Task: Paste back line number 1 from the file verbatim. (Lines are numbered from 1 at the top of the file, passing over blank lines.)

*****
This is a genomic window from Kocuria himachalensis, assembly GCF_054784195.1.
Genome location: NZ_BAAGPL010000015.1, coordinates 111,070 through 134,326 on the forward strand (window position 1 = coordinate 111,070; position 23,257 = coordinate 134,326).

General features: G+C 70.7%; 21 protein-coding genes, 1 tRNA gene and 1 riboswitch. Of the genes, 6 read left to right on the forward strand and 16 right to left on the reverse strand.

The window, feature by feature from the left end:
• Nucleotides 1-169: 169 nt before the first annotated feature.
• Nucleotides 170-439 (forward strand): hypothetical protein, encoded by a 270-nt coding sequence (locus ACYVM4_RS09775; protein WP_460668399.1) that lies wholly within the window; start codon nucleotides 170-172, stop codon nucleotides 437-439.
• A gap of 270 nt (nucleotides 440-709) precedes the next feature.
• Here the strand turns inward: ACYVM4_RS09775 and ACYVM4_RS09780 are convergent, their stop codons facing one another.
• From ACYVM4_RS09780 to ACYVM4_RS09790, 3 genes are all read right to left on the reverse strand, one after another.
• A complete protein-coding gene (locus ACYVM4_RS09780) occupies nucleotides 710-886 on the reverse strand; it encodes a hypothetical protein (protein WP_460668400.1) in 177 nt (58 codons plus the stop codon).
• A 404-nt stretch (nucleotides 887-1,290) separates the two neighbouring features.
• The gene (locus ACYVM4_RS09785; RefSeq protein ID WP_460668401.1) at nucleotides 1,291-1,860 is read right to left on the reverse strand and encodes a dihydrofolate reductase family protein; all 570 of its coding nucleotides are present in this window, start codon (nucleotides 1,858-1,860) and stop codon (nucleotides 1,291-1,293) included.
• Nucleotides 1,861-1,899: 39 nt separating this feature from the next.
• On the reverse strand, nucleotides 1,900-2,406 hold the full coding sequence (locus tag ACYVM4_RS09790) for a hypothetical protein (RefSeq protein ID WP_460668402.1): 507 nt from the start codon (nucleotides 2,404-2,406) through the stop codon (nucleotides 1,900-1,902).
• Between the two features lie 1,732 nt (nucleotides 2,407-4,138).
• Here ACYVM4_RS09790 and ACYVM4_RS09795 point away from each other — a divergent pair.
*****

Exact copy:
This is a genomic window from Kocuria himachalensis, assembly GCF_054784195.1.